By Caitlin Giffin

At the Sunnyside Library children’s department, we go wild for graphic novels! It is one of our most popular collections, especially with the school-age crowd, and it is no surprise why. Captivating illustrations and interesting storylines provide a pleasurable reading experience that goes beyond the traditional novel. As well as getting kids excited about reading, graphic novels can help improve visual and print literacies and introduce new and exciting forms of storytelling. There are so many diverse stories being told in this format. Whether you like fantasy, history, humour or anything in between, there is a graphic novel for you. Here are a few new titles I think you or your child will really enjoy. Happy reading!

You can find these titles and many more at the Ottawa Public Library.

Caitlin Giffin is a children’s programs and public service assistant at the Sunnyside Branch of the Ottawa Public Library.

The Sleepover,
by Michael Regina

Calling all horror fans! The Sleepover is a major spooky read, so this one is for readers with nerves of steel only. Matthew is reeling from the loss of his beloved caregiver Ruby, and when his friends come over for a sleepover to get his mind off the grief, it looks like they are in for a fun night of snacks and scary movies. But the new babysitter Miss Swan is not what she seems, and the night quickly becomes a battle for their lives. Besides being a real page turner, Regina’s use of colour to signal flashbacks and moments of danger is a wonderful way to teach young people about narrative techniques.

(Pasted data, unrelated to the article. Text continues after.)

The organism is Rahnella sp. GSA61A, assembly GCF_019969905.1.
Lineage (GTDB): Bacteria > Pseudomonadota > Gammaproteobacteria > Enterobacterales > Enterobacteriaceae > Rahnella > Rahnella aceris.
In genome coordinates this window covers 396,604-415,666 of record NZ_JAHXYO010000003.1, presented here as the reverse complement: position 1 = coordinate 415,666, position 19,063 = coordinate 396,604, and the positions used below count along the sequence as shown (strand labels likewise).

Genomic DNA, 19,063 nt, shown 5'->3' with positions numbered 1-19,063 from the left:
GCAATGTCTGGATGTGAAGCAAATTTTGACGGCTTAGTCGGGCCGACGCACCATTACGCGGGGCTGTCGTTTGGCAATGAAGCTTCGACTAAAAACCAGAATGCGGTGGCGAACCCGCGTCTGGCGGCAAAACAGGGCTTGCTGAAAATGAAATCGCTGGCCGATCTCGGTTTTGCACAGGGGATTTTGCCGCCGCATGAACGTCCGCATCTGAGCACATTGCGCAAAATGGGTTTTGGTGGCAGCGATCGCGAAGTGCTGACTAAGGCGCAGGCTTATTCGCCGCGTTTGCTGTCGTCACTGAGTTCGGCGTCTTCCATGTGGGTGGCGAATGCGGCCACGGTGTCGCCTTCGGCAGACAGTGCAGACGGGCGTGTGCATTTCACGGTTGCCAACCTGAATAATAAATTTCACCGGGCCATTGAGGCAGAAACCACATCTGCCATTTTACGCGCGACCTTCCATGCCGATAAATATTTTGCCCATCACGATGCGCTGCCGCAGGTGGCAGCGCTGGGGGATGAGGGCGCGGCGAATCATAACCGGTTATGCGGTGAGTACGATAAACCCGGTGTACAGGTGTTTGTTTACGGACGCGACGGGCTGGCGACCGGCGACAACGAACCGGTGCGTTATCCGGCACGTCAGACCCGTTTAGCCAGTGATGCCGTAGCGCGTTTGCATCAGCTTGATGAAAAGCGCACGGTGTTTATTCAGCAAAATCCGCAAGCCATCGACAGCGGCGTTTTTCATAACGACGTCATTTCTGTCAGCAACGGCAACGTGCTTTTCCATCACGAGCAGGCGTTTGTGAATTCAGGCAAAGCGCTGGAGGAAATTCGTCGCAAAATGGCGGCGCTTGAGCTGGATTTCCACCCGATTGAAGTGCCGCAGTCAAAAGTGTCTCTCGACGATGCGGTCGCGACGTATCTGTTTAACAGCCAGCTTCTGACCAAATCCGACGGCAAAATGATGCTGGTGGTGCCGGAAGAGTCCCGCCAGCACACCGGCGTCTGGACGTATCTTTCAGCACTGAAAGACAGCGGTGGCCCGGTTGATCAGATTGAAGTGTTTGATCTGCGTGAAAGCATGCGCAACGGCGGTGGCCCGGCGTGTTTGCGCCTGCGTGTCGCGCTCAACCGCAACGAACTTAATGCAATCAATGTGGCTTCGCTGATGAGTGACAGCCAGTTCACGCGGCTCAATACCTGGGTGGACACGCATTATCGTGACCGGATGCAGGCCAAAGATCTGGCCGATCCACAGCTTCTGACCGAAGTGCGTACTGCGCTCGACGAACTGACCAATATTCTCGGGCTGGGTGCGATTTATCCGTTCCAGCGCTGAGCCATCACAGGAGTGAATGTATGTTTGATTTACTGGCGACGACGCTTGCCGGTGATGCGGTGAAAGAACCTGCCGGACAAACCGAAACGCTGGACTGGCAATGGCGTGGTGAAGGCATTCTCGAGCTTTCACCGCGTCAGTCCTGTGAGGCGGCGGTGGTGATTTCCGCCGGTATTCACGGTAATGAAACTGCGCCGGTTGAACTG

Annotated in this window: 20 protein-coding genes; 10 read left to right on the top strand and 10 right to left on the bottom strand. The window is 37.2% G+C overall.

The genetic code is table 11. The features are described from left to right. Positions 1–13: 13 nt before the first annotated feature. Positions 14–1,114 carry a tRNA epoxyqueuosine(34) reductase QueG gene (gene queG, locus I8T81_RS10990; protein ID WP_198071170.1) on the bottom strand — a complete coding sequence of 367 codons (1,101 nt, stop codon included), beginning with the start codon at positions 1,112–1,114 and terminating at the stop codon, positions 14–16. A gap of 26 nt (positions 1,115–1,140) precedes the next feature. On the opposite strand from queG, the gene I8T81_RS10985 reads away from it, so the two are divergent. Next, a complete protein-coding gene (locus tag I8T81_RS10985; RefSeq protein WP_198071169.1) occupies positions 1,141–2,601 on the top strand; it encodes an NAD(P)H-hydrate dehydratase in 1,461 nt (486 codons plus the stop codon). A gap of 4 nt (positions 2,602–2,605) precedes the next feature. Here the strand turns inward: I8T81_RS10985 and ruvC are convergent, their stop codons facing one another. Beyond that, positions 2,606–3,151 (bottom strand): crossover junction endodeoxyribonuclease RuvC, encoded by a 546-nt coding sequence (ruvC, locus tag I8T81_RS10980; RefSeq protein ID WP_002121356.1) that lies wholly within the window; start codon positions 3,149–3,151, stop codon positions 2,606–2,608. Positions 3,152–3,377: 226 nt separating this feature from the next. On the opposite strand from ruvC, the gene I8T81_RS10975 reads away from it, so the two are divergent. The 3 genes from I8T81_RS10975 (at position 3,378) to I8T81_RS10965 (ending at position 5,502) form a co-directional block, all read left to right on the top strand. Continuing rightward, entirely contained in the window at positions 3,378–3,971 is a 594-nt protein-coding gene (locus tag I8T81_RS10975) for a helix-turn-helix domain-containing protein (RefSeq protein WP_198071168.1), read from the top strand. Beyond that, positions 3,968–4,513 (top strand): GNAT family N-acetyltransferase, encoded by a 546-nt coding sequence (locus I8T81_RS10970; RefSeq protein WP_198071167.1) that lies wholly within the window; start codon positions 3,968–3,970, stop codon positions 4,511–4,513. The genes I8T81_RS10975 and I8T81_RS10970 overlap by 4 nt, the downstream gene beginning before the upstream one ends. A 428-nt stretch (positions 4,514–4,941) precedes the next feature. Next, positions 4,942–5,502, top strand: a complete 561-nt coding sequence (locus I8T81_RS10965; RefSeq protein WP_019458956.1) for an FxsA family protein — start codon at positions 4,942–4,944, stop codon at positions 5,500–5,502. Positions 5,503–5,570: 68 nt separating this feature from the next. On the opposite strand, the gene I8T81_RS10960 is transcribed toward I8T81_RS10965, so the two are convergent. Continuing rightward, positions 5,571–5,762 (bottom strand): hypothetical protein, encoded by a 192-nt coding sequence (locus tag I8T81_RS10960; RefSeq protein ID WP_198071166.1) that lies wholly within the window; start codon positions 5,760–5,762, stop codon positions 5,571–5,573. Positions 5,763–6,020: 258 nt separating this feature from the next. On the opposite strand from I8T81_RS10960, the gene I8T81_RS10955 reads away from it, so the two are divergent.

Stealing Home,
by J. Torres

Illustrated by David Namisato

The internment of Japanese Canadians during WWII, a dark moment in Canadian history, is told through the experiences of one young boy and his family. Sandy loves baseball, especially playing catch with his dad and watching local heroes, the Vancouver Asahi, win city championships. But when the Canadian government begins detaining and interning British Columbians of Japanese descent, Sandy and his family must adjust to being treated like enemies in their own country. In their new imposed home at the camp, baseball becomes a symbol of hope and resilience for Sandy. Torres handles this difficult subject matter with care and frankness, and an informative afterword makes this title a great learning resource.

Another Kind,
by Cait May and Trevor Beam

Illustrated by Cait May

Another Kind centres on six children who are inhabitants of a top-secret government facility known only as “the Playroom.” But these are no ordinary kids. Called “irregularities” by their handlers, they are supernatural beings with amazing powers who must hide from a world that doesn’t understand them. When their safe haven is infiltrated by the henchmen of a nefarious stranger known only as the Collector, the kids are forced on an adventure-packed journey across the United States to find a safe place they can call their own. Although the characters are out of this world, readers will enjoy this book’s very human themes, such as gender identity, community and mutual aid. Cait May’s detailed and lively illustrations really make this story pop.

Amethyst, Princess of Gemworld,
by Shannon and Dean Hale

Illustrated by Asiah Fulmore

The newest series by superstar writing duo Shannon and Dean Hale does not disappoint. After years of living on Earth as punishment for troublemaking behaviour, Princess Amaya is called back to defend the Amethyst kingdom from a terrible magical monster intent on destroying everything in its path. Amethyst has some of the same elements which made the Hales’ Princess in Black series so popular, making it the perfect choice for young fans ready to take the next step on their reading journey. Capable yet mischievous female characters, lots of adventure and laughs along the way and Asiah Fulmore’s pretty, pastel illustrations are sure to be a crowd pleaser.

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